Wheeler filed this action in his individual capacity and on behalf of Colbert against the City of Santa Clara and several Santa Clara police officers ("Santa Clara"). The complaint also named as a plaintiff "John Doe 1," described as "the to-be-identified personal representative" of Colbert's estate. Colbert's estate was not submitted to probate and no personal representative was appointed. Wheeler asserted two § 1983 claims on his own behalf: a Fourteenth Amendment substantive due process claim for deprivation of his right to a familial relationship with his biological mother and a related Monell claim for supervisory liability.[3]Wheeler also asserted a Fourth Amendment excessive force claim, a related Monell claim for supervisory liability, and claims under the ADA and RA[4] on behalf of Colbert. Santa Clara moved to dismiss Wheeler's substantive due process claims and the claims asserted on Colbert's behalf. Wheeler requested leave to amend the complaint with the name of the Colbert estate's personal representative once one had been appointed.

         Granting Santa Clara's motion, the district court dismissed all of the claims without leave to amend. The court found that, although California's survivorship law prevented Wheeler from bringing claims on behalf of Colbert, the statute was not inconsistent with § 1983. The court also held that federal common law would not permit him to bring the § 1983 and ADA and RA survivorship claims. The court further determined that Wheeler lacked a constitutionally protected interest in his relationship with Colbert because their legal relationship had been severed. Finally, the district court denied his request for leave to amend as futile. Wheeler timely appealed.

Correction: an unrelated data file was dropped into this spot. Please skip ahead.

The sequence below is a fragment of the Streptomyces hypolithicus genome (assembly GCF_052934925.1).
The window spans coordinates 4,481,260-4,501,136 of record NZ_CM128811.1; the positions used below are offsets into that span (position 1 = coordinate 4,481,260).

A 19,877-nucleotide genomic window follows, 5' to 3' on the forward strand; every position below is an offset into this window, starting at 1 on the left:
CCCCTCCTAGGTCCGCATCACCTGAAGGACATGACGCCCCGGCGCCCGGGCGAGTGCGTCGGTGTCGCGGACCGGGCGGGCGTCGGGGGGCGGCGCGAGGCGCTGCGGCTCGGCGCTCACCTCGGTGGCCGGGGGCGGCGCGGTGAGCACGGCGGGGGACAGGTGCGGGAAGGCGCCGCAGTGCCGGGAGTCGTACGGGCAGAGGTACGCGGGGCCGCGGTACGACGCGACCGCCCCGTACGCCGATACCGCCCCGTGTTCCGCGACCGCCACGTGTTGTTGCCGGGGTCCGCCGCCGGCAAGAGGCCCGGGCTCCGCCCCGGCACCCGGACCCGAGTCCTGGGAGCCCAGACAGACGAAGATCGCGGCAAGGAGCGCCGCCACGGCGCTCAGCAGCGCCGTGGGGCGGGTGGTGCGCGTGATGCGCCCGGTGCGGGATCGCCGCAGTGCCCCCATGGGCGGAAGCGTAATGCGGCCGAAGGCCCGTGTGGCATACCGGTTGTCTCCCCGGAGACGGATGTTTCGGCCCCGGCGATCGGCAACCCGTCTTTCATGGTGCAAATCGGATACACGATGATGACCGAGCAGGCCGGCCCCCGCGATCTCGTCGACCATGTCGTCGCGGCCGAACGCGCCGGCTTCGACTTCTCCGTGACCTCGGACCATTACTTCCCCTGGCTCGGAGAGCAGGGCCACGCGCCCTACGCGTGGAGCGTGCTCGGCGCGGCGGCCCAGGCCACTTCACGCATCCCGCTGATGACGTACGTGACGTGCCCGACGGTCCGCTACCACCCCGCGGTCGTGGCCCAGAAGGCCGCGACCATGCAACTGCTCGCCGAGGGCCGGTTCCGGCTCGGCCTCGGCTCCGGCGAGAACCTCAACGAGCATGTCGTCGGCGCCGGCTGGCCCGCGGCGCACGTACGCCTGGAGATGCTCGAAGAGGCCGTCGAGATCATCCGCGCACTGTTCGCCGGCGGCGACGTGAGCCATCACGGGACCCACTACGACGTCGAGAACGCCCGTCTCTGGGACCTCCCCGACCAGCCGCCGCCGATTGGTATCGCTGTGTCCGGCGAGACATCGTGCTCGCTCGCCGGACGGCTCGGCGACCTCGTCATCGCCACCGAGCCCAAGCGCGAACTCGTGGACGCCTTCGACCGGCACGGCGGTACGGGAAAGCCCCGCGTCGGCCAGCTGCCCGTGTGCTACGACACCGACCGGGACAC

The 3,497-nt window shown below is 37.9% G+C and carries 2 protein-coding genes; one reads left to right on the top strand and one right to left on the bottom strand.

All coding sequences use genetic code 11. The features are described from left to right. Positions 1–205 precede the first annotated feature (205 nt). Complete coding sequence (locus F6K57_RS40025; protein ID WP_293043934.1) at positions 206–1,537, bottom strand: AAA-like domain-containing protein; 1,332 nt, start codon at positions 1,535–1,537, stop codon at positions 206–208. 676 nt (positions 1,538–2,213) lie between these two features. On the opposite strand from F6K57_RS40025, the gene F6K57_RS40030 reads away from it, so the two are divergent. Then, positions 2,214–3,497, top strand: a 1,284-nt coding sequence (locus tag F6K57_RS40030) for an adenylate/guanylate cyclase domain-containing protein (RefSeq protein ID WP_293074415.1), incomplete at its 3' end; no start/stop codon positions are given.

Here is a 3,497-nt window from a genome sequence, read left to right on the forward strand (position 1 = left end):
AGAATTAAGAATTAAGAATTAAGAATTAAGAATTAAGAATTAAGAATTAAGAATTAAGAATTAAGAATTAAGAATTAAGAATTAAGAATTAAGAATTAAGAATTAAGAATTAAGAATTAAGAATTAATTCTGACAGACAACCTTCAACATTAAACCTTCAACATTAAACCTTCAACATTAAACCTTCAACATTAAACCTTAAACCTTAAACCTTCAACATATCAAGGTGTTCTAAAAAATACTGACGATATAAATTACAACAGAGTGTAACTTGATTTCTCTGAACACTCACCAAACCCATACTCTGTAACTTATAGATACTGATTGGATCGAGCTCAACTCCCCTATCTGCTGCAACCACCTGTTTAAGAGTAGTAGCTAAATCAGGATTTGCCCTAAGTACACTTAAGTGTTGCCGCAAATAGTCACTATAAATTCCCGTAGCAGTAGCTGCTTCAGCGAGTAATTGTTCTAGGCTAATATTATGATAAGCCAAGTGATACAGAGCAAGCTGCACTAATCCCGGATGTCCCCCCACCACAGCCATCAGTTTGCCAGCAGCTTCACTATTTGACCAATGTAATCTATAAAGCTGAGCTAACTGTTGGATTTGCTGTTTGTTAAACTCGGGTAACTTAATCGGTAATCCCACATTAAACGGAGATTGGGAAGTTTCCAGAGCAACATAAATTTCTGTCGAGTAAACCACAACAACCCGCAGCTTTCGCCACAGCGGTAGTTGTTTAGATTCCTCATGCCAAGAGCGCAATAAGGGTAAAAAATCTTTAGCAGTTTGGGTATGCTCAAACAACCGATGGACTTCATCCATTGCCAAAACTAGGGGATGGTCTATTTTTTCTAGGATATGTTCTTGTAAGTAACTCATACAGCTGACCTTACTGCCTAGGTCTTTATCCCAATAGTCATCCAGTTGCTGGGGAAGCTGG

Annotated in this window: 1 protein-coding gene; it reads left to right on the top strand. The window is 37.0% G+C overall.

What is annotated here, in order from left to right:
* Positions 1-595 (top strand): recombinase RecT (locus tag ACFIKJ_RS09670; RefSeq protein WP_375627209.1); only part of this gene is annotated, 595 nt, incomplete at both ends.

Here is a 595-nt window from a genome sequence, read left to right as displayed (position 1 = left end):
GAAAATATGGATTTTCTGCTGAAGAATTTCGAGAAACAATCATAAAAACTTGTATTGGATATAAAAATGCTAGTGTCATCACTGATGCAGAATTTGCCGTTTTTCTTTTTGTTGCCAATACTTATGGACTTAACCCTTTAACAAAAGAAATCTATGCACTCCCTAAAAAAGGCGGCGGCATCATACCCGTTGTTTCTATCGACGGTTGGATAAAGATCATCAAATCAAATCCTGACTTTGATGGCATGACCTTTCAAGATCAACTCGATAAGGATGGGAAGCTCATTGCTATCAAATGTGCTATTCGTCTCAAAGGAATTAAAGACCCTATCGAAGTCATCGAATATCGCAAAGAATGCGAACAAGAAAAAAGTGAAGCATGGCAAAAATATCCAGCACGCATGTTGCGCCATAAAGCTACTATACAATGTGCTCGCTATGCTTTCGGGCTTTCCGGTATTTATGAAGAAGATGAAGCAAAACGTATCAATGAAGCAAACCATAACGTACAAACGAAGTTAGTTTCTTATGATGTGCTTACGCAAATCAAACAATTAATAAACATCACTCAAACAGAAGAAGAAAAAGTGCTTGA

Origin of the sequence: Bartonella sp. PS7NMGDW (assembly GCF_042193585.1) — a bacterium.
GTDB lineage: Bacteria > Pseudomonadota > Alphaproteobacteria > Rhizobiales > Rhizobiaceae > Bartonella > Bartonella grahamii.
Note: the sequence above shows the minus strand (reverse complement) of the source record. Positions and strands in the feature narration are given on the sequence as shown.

STANDARDS OF REVIEW

         This court reviews de novo standing issues, In re Zappos.com, Inc., 888 F.3d 1020, 1024 (9th Cir. 2018), and orders granting a motion to dismiss for failure to state a claim, Lloyd v. CVB Financial Corp., 811 F.3d 1200, 1205 (9th Cir. 2016). A denial for leave to amend is reviewed for an abuse of discretion. Gompper v. VISX, Inc., 298 F.3d 893, 898 (9th Cir. 2002).

         DISCUSSION